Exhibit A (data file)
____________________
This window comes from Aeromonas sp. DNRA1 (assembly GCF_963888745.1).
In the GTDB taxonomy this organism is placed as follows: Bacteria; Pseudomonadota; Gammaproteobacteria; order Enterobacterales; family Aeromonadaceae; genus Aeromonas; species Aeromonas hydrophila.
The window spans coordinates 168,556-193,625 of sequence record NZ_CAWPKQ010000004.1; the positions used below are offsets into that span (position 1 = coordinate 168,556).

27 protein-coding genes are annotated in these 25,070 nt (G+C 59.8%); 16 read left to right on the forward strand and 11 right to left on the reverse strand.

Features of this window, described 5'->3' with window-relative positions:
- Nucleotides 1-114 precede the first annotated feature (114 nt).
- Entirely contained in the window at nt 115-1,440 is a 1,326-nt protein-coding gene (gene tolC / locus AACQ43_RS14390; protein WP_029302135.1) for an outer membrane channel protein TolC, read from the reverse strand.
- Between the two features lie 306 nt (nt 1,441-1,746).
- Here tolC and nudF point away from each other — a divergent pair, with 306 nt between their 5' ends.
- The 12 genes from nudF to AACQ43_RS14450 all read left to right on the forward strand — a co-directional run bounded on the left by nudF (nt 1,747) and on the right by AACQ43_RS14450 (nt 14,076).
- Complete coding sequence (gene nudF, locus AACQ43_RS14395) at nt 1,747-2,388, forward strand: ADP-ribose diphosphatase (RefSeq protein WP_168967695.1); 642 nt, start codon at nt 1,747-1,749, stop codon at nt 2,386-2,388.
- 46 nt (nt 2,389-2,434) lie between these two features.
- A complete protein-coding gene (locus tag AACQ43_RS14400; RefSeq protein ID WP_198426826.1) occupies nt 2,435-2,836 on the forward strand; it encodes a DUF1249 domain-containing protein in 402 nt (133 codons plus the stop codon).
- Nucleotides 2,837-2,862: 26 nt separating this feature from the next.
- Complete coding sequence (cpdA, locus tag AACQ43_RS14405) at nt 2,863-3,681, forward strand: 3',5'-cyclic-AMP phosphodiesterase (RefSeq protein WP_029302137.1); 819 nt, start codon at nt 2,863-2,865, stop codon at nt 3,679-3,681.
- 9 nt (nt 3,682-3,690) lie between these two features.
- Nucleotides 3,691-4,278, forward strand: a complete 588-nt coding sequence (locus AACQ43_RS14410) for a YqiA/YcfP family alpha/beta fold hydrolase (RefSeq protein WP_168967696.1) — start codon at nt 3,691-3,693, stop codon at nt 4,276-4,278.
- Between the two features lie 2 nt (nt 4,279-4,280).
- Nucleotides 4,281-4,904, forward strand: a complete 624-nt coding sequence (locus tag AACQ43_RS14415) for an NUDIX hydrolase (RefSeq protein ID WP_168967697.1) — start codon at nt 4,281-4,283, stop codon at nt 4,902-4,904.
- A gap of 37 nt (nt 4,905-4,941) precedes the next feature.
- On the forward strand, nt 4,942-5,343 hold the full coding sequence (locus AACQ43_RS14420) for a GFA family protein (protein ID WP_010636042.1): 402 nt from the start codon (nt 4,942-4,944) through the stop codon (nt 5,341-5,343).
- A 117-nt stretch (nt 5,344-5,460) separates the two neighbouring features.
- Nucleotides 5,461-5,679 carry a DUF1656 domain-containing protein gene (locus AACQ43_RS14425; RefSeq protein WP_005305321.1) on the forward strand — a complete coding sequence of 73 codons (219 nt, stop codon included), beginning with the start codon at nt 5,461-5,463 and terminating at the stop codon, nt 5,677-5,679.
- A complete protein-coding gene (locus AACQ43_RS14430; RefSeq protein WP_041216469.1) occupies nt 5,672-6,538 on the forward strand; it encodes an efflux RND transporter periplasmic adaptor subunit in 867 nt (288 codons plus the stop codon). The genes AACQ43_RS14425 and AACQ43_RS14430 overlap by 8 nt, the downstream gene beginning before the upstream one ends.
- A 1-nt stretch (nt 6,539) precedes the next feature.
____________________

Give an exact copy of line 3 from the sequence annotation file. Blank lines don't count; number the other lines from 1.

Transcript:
The window spans coordinates 168,556-193,625 of sequence record NZ_CAWPKQ010000004.1; the positions used below are offsets into that span (position 1 = coordinate 168,556).